This was a first for me. I always wished I could be of some help to people with the skills and time I have. But never knew what to do. This seemed to be a great opportunity where I could put my time to good use. It felt a little odd to be going to someone's house. I haven't gone to people's homes even to socialise in a long, long time. But I couldn't let that be a deterrent. I got the address and the directions from her - and I was astounded at the accuracy of the directions - and went to her place on the assigned day. And that is when I met Ummehaani for the first time. She is this tall, smiling, innocent kid - well, a final year Sociology student - but totally an innocent kid in her own right.
And thus began my journey of sitting with her couple of afternoons a week, reading her printed notes which she could type out on her Braille type writer. Now, the background story goes like this - she is among the minority physically challenged student in a very normal kids' college, Mithibai. All students are given printed notes by the professors and the visually challenged students get them too. No, the college isn't concerned that printed notes for these differently abled kids is as good as just blank pages. So while the normal kids sleep, socialise, chat on phones, watch movies, study or while away time on social media, students like Ummehaani spend hours together converting normal people notes into Braille just to be able to read them. And I can vouch for the solid number of hours it requires to type out even a single booklet of 4 sheets. This is clearly apathetic on the part of the educational system which charges all kids the same fee but doesn't ensure everyone gets facilities that help them study well. Here is what I tweeted sometime after I started working with her:
What wud take u n me 20 minutes to read took @ummehani92 and me 8 hrs n 30 pages of typing in braille for her to read it.Can u help her? RT?— Suman Kher (@Suman_Kher) July 17, 2015
Meanwhile, we have no choice but to get on with our task at hand. What was more shocking and frustrating was the number of errors - even grammatical - in the notes that the college professors give to students. I'd correct them as I went along and a lot of times Ummehaani herself would be quick to point them out. She is a smart kid despite the lack of exposure that other students her age have. Also, I was made to feel comfortable right from day 1. Her mom, a gem of a person, always ensured that I had eaten something during my session. Her attitude towards life is pretty practical. She never insists that Ummehaani wear the traditional burqa or observe fasts. It's refreshing to come across people who are not staunch believers just for the sake of it but are pragmatic enough to not make religion a matter of inconvenience.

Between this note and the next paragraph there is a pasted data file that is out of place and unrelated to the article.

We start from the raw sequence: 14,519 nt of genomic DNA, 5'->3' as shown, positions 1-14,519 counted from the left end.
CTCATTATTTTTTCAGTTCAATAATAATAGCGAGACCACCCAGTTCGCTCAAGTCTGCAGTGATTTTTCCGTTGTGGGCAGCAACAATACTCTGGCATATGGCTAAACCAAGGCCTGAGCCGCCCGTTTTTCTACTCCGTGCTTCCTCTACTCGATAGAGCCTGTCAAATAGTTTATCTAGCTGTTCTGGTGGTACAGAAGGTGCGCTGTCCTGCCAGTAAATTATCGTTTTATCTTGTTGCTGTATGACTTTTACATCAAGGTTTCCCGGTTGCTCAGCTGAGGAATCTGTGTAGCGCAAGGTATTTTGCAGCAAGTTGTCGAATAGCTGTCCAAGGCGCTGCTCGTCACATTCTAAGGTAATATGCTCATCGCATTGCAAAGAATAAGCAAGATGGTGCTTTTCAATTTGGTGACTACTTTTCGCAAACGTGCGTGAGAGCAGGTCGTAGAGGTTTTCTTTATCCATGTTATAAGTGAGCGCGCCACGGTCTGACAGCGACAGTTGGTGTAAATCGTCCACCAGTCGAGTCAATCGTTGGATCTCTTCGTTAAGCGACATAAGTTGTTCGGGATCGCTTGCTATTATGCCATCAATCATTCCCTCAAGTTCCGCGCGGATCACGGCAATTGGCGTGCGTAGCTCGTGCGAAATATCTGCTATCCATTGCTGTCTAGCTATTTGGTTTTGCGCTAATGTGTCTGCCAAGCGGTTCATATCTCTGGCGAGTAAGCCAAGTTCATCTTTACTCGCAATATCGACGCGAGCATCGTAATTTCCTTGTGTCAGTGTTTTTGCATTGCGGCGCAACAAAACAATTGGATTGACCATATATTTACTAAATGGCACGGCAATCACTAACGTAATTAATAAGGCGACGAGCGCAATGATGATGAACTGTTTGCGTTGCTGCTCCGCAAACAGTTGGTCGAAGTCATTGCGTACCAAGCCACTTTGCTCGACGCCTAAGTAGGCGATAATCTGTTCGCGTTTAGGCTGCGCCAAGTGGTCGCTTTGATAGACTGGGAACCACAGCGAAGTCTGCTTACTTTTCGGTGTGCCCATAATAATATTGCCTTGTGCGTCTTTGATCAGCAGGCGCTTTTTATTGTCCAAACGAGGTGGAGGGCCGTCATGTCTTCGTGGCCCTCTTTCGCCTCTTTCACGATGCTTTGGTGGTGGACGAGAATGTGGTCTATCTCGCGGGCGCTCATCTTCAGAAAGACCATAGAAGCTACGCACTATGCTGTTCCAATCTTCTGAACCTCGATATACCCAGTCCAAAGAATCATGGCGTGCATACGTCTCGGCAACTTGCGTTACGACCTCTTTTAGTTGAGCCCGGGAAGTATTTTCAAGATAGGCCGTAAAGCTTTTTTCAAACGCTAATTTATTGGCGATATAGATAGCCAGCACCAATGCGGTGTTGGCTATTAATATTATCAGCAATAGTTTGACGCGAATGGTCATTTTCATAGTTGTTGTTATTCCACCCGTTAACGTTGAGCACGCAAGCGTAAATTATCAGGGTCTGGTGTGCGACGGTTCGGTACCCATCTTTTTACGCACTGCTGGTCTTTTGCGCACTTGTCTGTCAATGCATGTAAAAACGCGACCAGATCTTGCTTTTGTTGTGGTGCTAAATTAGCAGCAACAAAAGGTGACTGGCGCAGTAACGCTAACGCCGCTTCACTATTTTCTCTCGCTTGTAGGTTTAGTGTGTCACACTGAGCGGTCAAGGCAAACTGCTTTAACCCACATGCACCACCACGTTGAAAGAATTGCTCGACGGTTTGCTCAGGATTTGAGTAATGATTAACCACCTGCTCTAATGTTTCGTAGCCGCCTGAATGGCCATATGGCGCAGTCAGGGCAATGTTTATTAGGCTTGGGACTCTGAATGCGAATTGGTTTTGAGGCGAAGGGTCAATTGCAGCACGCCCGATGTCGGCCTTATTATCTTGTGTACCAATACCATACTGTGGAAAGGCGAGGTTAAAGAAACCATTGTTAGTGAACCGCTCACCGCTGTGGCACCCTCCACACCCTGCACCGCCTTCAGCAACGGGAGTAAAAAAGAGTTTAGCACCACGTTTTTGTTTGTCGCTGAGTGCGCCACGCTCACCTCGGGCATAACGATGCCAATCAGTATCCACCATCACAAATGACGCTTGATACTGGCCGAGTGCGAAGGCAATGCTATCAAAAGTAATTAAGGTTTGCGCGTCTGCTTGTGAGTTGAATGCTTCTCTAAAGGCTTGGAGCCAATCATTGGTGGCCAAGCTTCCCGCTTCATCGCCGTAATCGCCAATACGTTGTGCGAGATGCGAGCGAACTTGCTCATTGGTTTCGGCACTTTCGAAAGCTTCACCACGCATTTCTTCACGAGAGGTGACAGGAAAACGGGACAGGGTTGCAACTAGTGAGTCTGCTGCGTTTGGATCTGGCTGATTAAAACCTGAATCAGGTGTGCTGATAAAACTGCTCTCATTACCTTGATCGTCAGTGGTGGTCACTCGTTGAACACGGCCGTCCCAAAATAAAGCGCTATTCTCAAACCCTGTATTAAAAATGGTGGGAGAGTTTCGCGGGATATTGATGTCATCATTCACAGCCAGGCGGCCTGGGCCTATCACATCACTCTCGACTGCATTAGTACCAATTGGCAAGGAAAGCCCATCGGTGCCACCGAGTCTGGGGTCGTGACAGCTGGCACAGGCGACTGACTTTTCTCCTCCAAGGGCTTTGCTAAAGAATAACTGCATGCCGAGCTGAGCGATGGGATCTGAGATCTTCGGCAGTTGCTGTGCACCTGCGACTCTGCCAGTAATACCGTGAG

|Ummehaani - happily answering questions for a magazine in Qatar|
But I am trying to make up by taking her to the Social Media Week tomorrow, which is another thing I had promised her. I am sure she is excited. But I am all the more excited. It will be a great opportunity for her to be a part of such an event. I am sure it will open more avenues for her and she can consider better career options in the future.
Spending time with her has given me a new perspective to life. Looking at the world the way she sees it (no pun intended) is so different. Things we take for granted are a challenge for her. It feels unfair but we are just blessed with sight - something we did nothing for. We just turned out to be lucky. She, not so much! With such few supporting systems to help people like her, I hope you and I can make some difference to her as enablers of better future for people like her.
If you wish to help Ummehaani or other people like her, you can become readers - read out notes while they type or writers - write an exam for them at the venue of the exam. Feel free to drop me a comment or look me up on Twitter at @Suman_Kher